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  • Power Struggles
Articles:

Power Struggles

01 March 2021

Shehnaaz Suleman |

In a world where everything is becoming increasingly connected, it is no longer feasible to look at any transaction from just one angle. Especially with the release of new accounting standards that place more emphasis on legal and governance frameworks – finance, tax, credit modelling, risk, legal, regulatory and governance teams have no choice but to speak to each other and ensure that all aspects of a single transaction have been considered. This is particularly important in a banking world where banks are constantly on the lookout to maximise returns and protecting their investments, without crossing the line into controlling the underlying company. Where does one draw the line between investing and control?

In terms of the guidance in International Financial Reporting Standard 10 (“IFRS 10”) Consolidation, there are three key elements to any control assessment:

  1. Power
  2. Exposure to variable returns; and
  3. The ability to use that power to influence variable returns.

In assessing the above criteria, control assessments can be quite tricky when entities use complex structures to set up transactions to achieve specific objectives e.g. Tax benefits or to set up Black Economic Empowerment (BEE) transactions that are quite common within the South African context. As part of this assessment, consideration must be given to the underlying legal agreements. If the legal agreements are not aligned to the objectives of the transaction, the result can get quite messy and have unintended consequences. To navigate these murky waters with ease and clarity, it’s important to always consider “substance over form”.

To help with such an assessment, we recommend the following tips:

  • Proactive-ness: First prize is to always consult with the relevant stakeholders (especially accounting, tax and legal) before initiating a transaction to ensure that any hot spots are highlighted, considered, discussed and addressed upfront.
  • Processes: Another way to manage such a situation, would be to relook at the existing processes around when such a transaction is initiated and rebuild, update and simplify the processes. Over time, there are constant changes in what management may need to comply with and consider when making investments. It’s becoming increasingly important for management to keep their finger on the pulse, understand what the relevant requirements are in an ever changing landscape of accounting, tax, legal and regulatory – and ensure that all of these requirements are built into the surrounding processes.
  • Paperwork: Often times transactions are structured at a point in time, and with employee turnover, the people involved in setting up a transaction may not be around to share their knowledge or insights regarding the intention and objective that was originally discussed. What’s helpful is to take a step back and understand why something was done a certain way. To avoid having to explain the same concept over and over again, write it down. Put it down on paper, explain it, and sign it off. This saves time and provides an audit trail which makes life easier on both the auditors and management.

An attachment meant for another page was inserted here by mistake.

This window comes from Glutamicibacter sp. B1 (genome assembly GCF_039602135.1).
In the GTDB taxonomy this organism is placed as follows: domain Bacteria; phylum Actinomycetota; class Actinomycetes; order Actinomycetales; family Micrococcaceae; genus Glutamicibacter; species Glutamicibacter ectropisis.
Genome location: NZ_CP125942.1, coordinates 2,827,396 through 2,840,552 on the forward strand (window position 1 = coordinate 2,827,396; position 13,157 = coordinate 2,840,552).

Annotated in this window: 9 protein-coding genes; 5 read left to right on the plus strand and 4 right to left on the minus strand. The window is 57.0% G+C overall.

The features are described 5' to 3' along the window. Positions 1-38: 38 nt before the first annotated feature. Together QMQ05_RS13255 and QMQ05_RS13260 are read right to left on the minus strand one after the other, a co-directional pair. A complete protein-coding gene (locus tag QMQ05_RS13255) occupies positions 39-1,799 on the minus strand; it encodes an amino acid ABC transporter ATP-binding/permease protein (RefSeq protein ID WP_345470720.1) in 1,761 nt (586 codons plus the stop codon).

But what happens when legal agreements have already been drafted, and it’s unclear what the intention was at the outset of the transaction? What if the legal agreements don’t stack up with management’s intention or objective of a specific transaction?

We recommend going back to basics of the underlying transaction and unpacking the answer to the most fundamental question in a control assessment: “What are the relevant activities?”

  1. Which are the most significant relevant activities that affect a company's returns?
  2. Who has the power to direct or make decisions around those activities?
  3. What happens when entities are set up so that their activities are predetermined?

If something goes wrong, for example a pandemic virus spreads globally and results in a significant decrease in a company’s investment portfolio which has a detrimental impact on the company’s performance, management would need to assess control based on who would have the current ability to make decisions that affect this entity’s performance going forward?

Factors that need to be considered in answering this question include (but are not limited to) voting rights, control over cash flows, interpretation of the interplay between legal agreements and accounting requirements etc. When applying interpretations of the accounting requirements, companies need to ensure that all interpretations are applied consistently.For instance, the definition of default as defined in the underlying legal agreements (which sometimes references the solvency/liquidity requirements as per the Companies Act) should be aligned to how a company has defined what default looks like for them in terms of IFRS 9Financial Instruments.

Ultimately, it may cost companies some time and expertise to ensure the accounting process of a transaction lines up with the intention, but as a wise doctor once told me, a stitch in time saves nine.

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